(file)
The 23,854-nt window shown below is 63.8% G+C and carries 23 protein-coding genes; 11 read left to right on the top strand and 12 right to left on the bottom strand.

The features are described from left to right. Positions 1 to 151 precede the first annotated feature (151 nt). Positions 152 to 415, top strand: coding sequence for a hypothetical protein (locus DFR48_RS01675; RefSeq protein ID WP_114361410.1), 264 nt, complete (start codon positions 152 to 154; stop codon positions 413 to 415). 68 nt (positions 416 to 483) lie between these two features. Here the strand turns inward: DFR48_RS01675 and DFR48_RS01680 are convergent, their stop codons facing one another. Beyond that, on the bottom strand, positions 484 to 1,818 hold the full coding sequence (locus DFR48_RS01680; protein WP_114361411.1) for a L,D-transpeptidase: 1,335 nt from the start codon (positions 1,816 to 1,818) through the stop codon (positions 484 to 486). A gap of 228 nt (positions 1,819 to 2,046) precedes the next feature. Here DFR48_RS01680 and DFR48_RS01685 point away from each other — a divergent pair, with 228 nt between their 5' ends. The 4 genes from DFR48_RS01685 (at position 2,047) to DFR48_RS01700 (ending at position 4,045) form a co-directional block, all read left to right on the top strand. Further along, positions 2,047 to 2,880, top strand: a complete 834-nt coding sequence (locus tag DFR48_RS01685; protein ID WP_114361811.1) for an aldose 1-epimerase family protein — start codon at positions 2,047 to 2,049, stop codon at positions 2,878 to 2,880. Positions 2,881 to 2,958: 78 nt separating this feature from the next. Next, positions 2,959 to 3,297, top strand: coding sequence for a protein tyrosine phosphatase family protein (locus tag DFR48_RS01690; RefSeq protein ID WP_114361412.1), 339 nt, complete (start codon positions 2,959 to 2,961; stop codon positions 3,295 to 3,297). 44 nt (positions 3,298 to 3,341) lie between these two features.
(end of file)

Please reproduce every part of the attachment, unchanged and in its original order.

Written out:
The 23,854-nt window shown below is 63.8% G+C and carries 23 protein-coding genes; 11 read left to right on the top strand and 12 right to left on the bottom strand.

The features are described from left to right. Positions 1 to 151 precede the first annotated feature (151 nt). Positions 152 to 415, top strand: coding sequence for a hypothetical protein (locus DFR48_RS01675; RefSeq protein ID WP_114361410.1), 264 nt, complete (start codon positions 152 to 154; stop codon positions 413 to 415). 68 nt (positions 416 to 483) lie between these two features. Here the strand turns inward: DFR48_RS01675 and DFR48_RS01680 are convergent, their stop codons facing one another. Beyond that, on the bottom strand, positions 484 to 1,818 hold the full coding sequence (locus DFR48_RS01680; protein WP_114361411.1) for a L,D-transpeptidase: 1,335 nt from the start codon (positions 1,816 to 1,818) through the stop codon (positions 484 to 486). A gap of 228 nt (positions 1,819 to 2,046) precedes the next feature. Here DFR48_RS01680 and DFR48_RS01685 point away from each other — a divergent pair, with 228 nt between their 5' ends. The 4 genes from DFR48_RS01685 (at position 2,047) to DFR48_RS01700 (ending at position 4,045) form a co-directional block, all read left to right on the top strand. Further along, positions 2,047 to 2,880, top strand: a complete 834-nt coding sequence (locus tag DFR48_RS01685; protein ID WP_114361811.1) for an aldose 1-epimerase family protein — start codon at positions 2,047 to 2,049, stop codon at positions 2,878 to 2,880. Positions 2,881 to 2,958: 78 nt separating this feature from the next. Next, positions 2,959 to 3,297, top strand: coding sequence for a protein tyrosine phosphatase family protein (locus tag DFR48_RS01690; RefSeq protein ID WP_114361412.1), 339 nt, complete (start codon positions 2,959 to 2,961; stop codon positions 3,295 to 3,297). 44 nt (positions 3,298 to 3,341) lie between these two features.